Wednesday, October 31, 2007

Keeping Big Bucks Afloat Takes More Than Rate Cuts by The Fed

If consumer spending (based on exuberance of the irrational sort) keeps going, will it buoy up the rest of the economy? Most opinions on the financial pages appear to be hoping that will do it. "Go shopping", as the occupied White House enjoins.

The quarter point rate cut just announced (Breaking News at just won't do it.)

It would probably be enough that pocketbooks kept being emptied over the mall stores - if deals were not being reneged on in the upper offices. When major purchases - investors in businesses - are blowing up everywhere, it isn't just a speck in a portfolio, it's money not being made. A reverse 'ka-ching', if you can imagine that.

In North Texas, a major builder backed out of a land purchase and the owner had already torn down the golf course he was operating there. That's playing out in court still. Outside Chicago, farmers looking to cash out their property are finding builders are reining in - in droves, and dollars. There are deals not being made, meaning those Sovereign Investor funds are not making the bucks they promise, and the backers are more than restless. They're panicky.

The interest rate cut Wall Street believes will buffer the economy from housing market woes is unlikely to boost hard-hit banks and homebuilders much in the near term, analysts say.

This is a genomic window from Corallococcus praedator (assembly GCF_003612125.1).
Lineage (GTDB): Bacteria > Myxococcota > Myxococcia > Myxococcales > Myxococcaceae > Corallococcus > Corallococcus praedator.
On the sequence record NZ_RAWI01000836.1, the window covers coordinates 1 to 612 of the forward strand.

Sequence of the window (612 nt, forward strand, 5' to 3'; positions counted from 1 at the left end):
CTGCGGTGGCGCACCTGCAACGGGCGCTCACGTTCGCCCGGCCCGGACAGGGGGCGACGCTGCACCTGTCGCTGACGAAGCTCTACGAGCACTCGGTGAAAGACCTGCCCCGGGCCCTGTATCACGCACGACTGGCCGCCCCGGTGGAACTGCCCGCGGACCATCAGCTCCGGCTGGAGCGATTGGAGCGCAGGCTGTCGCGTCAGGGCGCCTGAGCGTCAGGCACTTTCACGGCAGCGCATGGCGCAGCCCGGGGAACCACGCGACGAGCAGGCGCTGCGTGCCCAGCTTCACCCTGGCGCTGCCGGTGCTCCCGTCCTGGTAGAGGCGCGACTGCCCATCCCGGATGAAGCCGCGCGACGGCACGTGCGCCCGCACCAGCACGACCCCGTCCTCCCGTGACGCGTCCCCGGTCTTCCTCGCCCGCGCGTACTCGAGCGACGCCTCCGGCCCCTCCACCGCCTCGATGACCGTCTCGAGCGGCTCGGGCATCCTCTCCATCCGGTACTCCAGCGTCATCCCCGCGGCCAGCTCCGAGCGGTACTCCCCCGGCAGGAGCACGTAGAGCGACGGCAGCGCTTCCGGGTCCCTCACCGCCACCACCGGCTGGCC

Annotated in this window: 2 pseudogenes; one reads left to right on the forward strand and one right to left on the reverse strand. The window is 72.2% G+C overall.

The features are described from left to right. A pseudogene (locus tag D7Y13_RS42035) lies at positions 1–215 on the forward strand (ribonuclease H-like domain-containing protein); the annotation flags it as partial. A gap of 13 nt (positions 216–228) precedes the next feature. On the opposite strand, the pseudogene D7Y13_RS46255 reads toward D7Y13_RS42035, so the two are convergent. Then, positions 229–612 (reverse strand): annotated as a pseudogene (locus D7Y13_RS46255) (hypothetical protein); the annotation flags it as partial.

The Federal Reserve policymaking committee is expected to approve cutting a key short-term rate at least a quarter percentage point Wednesday to help the economy get through a deeper-than-expected housing slump and credit crunch that accelerated in August.

Investors are betting the central bank will reduce the federal funds rate, the rate banks charge each other for overnight loans, to 4.5 percent. Over the next 12 to 18 months, lower short-term rates will aid the overall economy because many equity credit lines and some credit card rates are pegged to short-term market rates.
Jefferson Harralson, a banking analyst with Keefe, Bruyette & Woods Inc. who follows banks such as Bank of America Corp. and Wachovia Corp., said an acceleration in losses from defaults "seems to be a given, whether or not a rate cut occurs."

He says home equity lines of credit will be less likely to default if rates are lower. But that's hardly a revenue cure for banks in an environment in which housing prices continue to fall and foreclosures continue to rise.

"The home equity business isn't going to be a growth business," Harralson said.

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